In all datasets the period from the early 1990s onwards is warmest. Figure 2.8 highlights annual temperatures of the past few decades, averaged over the North Sea region and relative to the 1961–1990 climatology, based on the E-OBS dataset. The grey bars in Fig. 2.8 indicate the estimated uncertainties which take into account both errors introduced by spatial interpolation over areas without observations, by inhomogeneities in the temperature data that result from station relocations or instrument changes etc., and by urbanisation, as documented by van der Schrier et al. (2013) and Chrysanthou et al. (2014). The uncertainties indicate that although it is not possible to be 100 % certain about the ranking of individual years, the positive overall trend since the 1980s is very pronounced and 2014 stands out, even taking the uncertainties into account.
Fig. 2.8

Annual averages for land-based air temperature over the North Sea region with respect to the 1961–1990 climatology as calculated by the E-OBS dataset. The uncertainty estimate for the E-OBS data is included as grey boxes

Ionita et al. (2012b) examined the connection between diurnal temperature range (DTR) and atmospheric circulation. They found that modes of interannual winter DTR variability are strongly related to the NAO and, to a lesser extent, the AMO, whereas in summer DTR variability is mainly influenced by a blocking pattern over Europe.

2.4.2 Number of Frost Days and Summer Days

According to Della-Marta et al. (2007), the length of western European heat waves has doubled since 1880 and Europe’s climate has seen more warm extremes. This is illustrated in Fig. 2.9 which shows the difference in the annual number of frost days (minimum temperature <0 °C) and summer days (maximum temperature ≥25 °C) between 1981–2010 and 1951–1980 (based on E-OBS data). The change in these indices is not spatially consistent (in contrast to the increase in annual averaged temperature—not shown). All differences are statistically significant at the 5 % level using a one-sided Student t-test. The figure shows that the number of frost days has declined almost everywhere, with the strongest decreases found in the northern and eastern parts of the domain. The number of summer days has also increased almost everywhere, with the smallest increases in Scotland, northern England and Scandinavia and the largest in northern France.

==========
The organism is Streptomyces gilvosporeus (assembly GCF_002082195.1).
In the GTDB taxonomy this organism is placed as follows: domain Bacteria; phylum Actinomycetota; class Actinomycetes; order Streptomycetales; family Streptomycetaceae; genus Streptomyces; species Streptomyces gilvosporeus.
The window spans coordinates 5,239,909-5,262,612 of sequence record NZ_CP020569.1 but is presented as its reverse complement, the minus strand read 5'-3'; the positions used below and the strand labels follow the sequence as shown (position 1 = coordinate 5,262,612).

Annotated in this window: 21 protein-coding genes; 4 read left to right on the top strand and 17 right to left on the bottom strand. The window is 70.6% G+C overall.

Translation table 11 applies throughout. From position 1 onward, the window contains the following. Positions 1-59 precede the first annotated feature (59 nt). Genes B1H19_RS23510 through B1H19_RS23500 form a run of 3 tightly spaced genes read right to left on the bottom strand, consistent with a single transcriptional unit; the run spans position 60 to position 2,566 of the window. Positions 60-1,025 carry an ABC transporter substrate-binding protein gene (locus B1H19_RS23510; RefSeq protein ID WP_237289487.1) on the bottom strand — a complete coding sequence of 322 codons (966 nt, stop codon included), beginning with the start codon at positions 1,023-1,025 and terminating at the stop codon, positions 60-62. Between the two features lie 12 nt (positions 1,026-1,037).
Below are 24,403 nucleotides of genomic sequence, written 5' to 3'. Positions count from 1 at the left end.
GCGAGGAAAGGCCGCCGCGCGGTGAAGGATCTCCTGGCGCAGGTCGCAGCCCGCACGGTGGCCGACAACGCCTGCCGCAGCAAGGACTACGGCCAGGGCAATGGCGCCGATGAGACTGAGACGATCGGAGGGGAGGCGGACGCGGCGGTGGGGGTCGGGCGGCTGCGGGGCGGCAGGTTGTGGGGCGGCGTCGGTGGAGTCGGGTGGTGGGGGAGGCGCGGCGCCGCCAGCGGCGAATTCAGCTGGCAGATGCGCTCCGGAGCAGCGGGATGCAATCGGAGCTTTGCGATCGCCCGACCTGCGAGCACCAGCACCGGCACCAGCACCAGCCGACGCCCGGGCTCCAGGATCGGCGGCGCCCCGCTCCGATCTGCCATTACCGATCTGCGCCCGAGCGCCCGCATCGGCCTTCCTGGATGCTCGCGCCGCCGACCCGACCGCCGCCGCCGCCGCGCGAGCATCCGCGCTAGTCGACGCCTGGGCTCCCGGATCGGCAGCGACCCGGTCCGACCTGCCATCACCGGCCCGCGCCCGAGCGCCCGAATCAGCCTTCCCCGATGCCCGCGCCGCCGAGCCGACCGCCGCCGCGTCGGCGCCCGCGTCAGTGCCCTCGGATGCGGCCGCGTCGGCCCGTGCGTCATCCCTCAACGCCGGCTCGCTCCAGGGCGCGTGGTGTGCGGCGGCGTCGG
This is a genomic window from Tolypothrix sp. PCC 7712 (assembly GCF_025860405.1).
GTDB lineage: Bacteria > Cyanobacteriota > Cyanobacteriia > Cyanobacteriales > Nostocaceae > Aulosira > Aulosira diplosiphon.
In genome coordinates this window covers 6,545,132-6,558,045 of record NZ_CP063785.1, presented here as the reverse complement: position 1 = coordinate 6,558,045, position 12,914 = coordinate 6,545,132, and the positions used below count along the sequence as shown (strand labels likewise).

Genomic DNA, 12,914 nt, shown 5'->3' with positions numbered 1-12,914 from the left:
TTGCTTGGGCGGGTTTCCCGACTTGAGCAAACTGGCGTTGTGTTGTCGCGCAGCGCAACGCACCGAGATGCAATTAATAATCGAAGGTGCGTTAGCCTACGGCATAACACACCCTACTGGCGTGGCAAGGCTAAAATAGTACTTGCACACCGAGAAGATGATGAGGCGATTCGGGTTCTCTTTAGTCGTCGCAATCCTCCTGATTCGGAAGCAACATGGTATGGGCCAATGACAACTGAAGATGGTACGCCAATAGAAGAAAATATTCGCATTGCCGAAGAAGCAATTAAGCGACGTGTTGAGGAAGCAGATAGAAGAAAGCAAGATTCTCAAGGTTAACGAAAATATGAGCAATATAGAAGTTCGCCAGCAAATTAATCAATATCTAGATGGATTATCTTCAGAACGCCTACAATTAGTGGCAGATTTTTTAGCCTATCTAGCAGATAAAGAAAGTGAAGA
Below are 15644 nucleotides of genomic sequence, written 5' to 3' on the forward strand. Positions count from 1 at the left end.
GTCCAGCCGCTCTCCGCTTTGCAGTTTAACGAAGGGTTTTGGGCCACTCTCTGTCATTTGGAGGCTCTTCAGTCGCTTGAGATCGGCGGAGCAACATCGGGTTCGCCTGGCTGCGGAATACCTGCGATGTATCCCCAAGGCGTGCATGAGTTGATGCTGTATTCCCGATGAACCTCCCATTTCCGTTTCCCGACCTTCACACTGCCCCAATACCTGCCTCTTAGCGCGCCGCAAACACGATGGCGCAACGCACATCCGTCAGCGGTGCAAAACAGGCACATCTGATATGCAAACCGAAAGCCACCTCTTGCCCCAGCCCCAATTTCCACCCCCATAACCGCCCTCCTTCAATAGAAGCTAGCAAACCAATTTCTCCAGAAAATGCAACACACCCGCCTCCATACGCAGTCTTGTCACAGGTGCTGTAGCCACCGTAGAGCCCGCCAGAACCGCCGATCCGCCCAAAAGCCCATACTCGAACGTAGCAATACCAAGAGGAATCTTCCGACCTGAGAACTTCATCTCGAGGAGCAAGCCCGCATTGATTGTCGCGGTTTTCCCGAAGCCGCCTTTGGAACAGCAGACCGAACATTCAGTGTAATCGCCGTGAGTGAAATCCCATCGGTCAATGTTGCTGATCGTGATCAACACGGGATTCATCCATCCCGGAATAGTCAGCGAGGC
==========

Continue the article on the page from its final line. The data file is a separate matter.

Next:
Fig. 2.9

Difference between the 1981–2010 and 1951–1980 climatological values of the annual number of frost days (left, daily minimum temperature <0 °C) and summer days (right, daily maximum temperature ≥25 °C). Grid squares with missing data or where the difference did not pass the 95 % significance level using a Student t-test, are white. Calculations based on E-OBS data

2.4.3 Night Marine Air Temperature

As for land-based temperatures, the night marine air temperature (NMAT) also increased over the period 1856–2010 (Fig. 2.10). Two datasets were used, an uninterpolated 5° monthly mean dataset for 1880–2010 (HadNMAT2; Kent et al. 2013) and an interpolated (using a large-scale reconstruction technique; Rayner et al. 2003) 5° monthly mean dataset for 1856–2001. Differences between these datasets are larger than for land temperatures, especially around 1900 and during and just after the Second World War. In the latter period, sampling is sparse and non-standard observing practices necessitated adjustments to the observations (Kent et al. 2013). After about 1950, agreement improves. Linear trends in air temperature, adjusted for day-time heating biases (Berry and Kent 2009) show similar values.
Fig. 2.10

Annual average night marine air temperature anomalies (°C) for the region 50°–60°N, 5°W–10°E from 5° monthly mean datasets: HadNMAT2 (black) and HadMAT1 (red)

Figure 2.10 also indicates that for marine air temperature the values in the most recent decade are likely to be the warmest on record, although uncertainty is large in the early part of the record due to sparse sampling.

Seasonal time series of the marine air temperature data sets show broadly similar variability to land-based temperatures (Fig. 2.11), but with a smaller amplitude. Very recently, the differences again increase, but this seems to be due to sparse observations and changes in the marine observing system (Kent et al. 2007, 2013).
Fig. 2.11

Seasonal mean night marine air temperature (°C) from NOCv2.0 (19702010), HadNMAT2 (19502010) and HadMAT1 (19502001). HadNMAT2 and HadMAT1 were averaged to the same 1° grid as NOCv2.0 and masked to the NOCv2.0 land mask

2.4.4 Comparison of Land and Marine Air Temperatures